Part of Eataly Boston’s Italian wonderland is La Cucina, a rotating-concept restaurant space where they will be inviting local chefs to take over the space and create their own pop-up restaurant menus. Debuting February 1st, the first chef to take over the space is Michael Schlow who has several accolades to his name such as “Best Chef in the Northeast” from the James Beard Foundation.
I was invited to a tasting of some of the dishes Chef Schlow will be featuring at his pop-up, Via Emilia, where the food is dedicated to the Emilia-Romagna region of Italy. Emilia-Romagna is home to several of my favorite Italian foods, including Parmigianno-Regiano and Proscuitto di Parma. (Seriously, I’ve been known to eat a plate of Proscuitto di Parma by itself as a meal.) Naturally, I was psyched.
While those staples of the region are on the menu along with other classics, the dishes we sampled were definitely a little more adventurous. As Michael Schlow put it himself, he could have served us all bolognese and we would have all loved it, but that would have been too easy.
Our first plate had crostini di fegato d’anatra, which is a duck liver pâté on crostini. In addition to that, we tried warm tigelle (kind of like mini Italian english muffins) with homemade ricotta, whipped lardo, and spuma di mortadella.
When I saw duck liver on the menu, I have to admit a tiny part of me was scared. I’d never had duck liver pâté before, but what better time to try it than when it’s been prepared by such a well-renowned chef? Turns out I liked it – they prepare the pâté with garlic and onions, and the crostini is delicious.
Chef Schlow suggested that we use the warm tigelle to make small sandwiches with the ricotta, lardo, and spuma di mortadella, so I went ahead and took the opportunity to eat with my hands. For a moment, I could imagine that I was in Italy and not awaiting a winter storm in Boston.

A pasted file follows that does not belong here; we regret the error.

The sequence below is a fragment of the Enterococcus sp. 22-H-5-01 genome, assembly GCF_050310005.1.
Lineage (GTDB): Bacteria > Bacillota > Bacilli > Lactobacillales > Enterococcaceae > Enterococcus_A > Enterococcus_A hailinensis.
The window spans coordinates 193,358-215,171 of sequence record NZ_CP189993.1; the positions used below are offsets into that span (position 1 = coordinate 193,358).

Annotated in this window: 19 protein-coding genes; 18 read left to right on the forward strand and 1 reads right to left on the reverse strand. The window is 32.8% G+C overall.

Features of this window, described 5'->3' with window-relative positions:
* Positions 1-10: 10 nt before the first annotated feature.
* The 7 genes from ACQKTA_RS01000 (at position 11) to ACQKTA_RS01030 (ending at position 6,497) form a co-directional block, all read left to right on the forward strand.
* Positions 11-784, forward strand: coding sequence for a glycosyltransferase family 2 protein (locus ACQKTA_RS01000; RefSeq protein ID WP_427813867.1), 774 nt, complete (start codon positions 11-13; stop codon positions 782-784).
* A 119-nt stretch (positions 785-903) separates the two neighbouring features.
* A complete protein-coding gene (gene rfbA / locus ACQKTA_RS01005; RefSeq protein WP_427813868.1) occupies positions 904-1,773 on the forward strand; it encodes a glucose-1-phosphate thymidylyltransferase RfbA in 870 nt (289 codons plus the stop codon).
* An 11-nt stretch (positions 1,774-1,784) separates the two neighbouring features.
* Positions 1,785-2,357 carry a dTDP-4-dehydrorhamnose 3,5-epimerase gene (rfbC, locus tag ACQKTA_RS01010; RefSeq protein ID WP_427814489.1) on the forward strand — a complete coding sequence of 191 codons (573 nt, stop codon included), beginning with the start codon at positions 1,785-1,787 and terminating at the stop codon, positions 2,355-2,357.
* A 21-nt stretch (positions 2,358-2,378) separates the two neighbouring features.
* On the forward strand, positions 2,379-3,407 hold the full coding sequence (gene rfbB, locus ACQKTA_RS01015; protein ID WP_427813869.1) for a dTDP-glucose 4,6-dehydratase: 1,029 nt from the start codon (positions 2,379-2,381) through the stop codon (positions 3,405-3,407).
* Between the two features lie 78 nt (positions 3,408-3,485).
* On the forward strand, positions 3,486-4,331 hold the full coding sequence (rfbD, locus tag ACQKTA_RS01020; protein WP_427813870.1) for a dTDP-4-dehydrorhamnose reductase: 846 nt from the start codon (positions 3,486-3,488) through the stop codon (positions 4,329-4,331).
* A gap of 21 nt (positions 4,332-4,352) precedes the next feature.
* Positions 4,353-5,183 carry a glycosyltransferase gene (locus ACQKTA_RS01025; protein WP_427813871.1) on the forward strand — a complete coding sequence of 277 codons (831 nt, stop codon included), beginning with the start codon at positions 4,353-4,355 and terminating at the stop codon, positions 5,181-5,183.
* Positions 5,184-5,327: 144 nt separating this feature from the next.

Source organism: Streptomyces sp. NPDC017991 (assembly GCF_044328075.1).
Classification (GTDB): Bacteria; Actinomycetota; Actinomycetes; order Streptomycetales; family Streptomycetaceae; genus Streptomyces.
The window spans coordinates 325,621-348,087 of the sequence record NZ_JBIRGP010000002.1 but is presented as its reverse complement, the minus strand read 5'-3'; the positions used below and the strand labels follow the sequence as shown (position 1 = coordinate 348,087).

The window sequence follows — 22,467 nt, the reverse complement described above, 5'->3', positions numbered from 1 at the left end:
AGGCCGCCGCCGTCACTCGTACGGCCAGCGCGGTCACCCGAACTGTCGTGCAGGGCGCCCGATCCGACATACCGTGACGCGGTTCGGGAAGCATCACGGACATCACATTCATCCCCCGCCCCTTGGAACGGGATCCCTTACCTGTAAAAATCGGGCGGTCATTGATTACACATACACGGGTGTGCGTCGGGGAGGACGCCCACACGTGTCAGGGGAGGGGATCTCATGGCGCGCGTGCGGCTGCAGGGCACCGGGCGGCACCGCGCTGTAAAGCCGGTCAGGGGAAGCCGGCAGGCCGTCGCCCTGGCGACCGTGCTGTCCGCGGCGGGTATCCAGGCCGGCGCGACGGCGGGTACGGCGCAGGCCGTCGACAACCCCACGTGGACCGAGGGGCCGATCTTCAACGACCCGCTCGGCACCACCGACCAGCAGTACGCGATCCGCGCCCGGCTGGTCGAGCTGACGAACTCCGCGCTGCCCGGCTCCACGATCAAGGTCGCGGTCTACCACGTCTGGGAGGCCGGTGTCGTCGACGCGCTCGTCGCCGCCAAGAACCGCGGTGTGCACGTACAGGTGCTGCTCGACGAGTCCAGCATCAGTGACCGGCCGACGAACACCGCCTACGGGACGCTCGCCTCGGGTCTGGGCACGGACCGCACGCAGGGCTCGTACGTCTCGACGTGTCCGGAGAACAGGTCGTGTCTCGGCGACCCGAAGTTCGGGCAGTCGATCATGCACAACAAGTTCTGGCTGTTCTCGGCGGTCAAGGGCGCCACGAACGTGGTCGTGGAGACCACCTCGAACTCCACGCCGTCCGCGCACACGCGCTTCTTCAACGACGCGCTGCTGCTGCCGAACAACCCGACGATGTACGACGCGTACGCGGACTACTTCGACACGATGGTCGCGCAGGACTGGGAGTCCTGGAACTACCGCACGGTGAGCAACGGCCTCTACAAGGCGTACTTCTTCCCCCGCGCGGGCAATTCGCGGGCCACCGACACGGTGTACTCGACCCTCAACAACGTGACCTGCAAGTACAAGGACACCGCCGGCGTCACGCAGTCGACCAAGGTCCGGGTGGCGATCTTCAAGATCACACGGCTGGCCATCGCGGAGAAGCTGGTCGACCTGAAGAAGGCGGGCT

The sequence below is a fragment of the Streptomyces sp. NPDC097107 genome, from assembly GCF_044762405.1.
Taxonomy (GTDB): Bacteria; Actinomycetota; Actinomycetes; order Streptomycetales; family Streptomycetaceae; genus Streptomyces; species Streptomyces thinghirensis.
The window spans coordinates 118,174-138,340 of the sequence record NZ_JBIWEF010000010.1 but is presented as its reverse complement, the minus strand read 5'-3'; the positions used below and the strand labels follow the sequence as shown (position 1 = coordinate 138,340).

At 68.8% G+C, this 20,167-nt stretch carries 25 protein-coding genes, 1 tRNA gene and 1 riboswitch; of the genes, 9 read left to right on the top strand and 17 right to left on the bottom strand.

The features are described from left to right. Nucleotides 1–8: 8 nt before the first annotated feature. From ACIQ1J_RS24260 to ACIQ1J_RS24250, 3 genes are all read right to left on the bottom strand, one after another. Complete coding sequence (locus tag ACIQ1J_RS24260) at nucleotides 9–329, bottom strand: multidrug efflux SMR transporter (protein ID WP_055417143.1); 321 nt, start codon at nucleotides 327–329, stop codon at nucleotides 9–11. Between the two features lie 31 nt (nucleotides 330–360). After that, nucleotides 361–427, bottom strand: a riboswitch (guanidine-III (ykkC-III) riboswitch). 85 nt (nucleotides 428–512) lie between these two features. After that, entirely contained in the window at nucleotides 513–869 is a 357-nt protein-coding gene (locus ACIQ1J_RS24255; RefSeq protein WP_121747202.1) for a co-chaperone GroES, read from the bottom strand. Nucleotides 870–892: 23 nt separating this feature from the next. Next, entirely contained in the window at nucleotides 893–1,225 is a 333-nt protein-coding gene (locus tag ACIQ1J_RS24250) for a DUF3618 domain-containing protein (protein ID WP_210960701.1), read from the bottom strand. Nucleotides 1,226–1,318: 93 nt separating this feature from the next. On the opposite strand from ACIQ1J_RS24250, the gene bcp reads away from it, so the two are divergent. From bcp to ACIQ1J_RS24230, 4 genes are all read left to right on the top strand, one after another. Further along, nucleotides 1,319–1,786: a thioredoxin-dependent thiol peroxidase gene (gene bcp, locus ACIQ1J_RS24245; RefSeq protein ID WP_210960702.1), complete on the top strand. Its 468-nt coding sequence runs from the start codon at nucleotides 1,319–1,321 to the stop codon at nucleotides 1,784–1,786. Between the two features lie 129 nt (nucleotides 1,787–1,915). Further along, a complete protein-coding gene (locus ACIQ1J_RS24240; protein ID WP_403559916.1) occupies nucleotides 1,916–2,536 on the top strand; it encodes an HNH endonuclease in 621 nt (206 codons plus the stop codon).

Next up was a pasta dish, ravioli verdi “del cacciatore.” Does anyone else have Anthony’s Song by Billy Joel pop into their head every time they hear the word cacciatore? Just me? Anyway, this was another first for me – my first time having green pasta! I am usually not a fan of mushrooms, but these were pretty mild and didn’t overwhelm the dish at all. The raviolis were stuffed with pork and ricotta, and the entire dish was sprinkled with freshly grated grana padano – another specialty of the region.
Last but not least, we had this dish with cotechino and lentils. While it makes for great comfort food and is perfect for the snowy weather Boston gets this time of year, Michael Schlow actually first tasted it in the peak of summer on a trip to Italy. It passed the test of being delicious on a day where the 100 degree weather called for a much lighter dish, and thus when it came time to create the vision for Via Emilia, Chef Schlow decided it had to be on the menu.
For those who want to recreate the dishes at home, Michael Schlow will be teaching cooking classes featuring Via Emilia dishes at La Scuola Di Eataly. Don’t worry about the recipes being too difficult – all of the ingredients can be bought at Eataly, and you won’t have to make every single component from scratch.
Congratulations to Michael Schlow for kicking off Via Emilia with a great menu. I look forward to hearing what everyone’s favorite dishes are!